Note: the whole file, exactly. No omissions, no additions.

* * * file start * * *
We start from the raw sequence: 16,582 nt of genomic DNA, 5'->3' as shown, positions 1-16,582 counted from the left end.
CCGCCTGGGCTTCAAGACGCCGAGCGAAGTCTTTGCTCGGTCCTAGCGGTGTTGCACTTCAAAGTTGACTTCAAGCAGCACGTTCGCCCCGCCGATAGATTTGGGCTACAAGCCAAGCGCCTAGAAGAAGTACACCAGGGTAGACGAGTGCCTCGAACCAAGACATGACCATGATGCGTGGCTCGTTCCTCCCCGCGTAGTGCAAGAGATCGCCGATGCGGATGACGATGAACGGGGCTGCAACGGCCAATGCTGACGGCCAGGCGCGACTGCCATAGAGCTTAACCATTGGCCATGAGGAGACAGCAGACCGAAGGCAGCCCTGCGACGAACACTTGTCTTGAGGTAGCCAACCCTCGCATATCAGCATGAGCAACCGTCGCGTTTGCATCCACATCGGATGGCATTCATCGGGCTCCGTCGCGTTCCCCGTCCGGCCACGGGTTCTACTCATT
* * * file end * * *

We start from the raw sequence: 16,582 nt of genomic DNA, 5'->3' as shown, positions 1-16,582 counted from the left end.
CCGCCTGGGCTTCAAGACGCCGAGCGAAGTCTTTGCTCGGTCCTAGCGGTGTTGCACTTCAAAGTTGACTTCAAGCAGCACGTTCGCCCCGCCGATAGATTTGGGCTACAAGCCAAGCGCCTAGAAGAAGTACACCAGGGTAGACGAGTGCCTCGAACCAAGACATGACCATGATGCGTGGCTCGTTCCTCCCCGCGTAGTGCAAGAGATCGCCGATGCGGATGACGATGAACGGGGCTGCAACGGCCAATGCTGACGGCCAGGCGCGACTGCCATAGAGCTTAACCATTGGCCATGAGGAGACAGCAGACCGAAGGCAGCCCTGCGACGAACACTTGTCTTGAGGTAGCCAACCCTCGCATATCAGCATGAGCAACCGTCGCGTTTGCATCCACATCGGATGGCATTCATCGGGCTCCGTCGCGTTCCCCGTCCGGCCACGGGTTCTACTCATT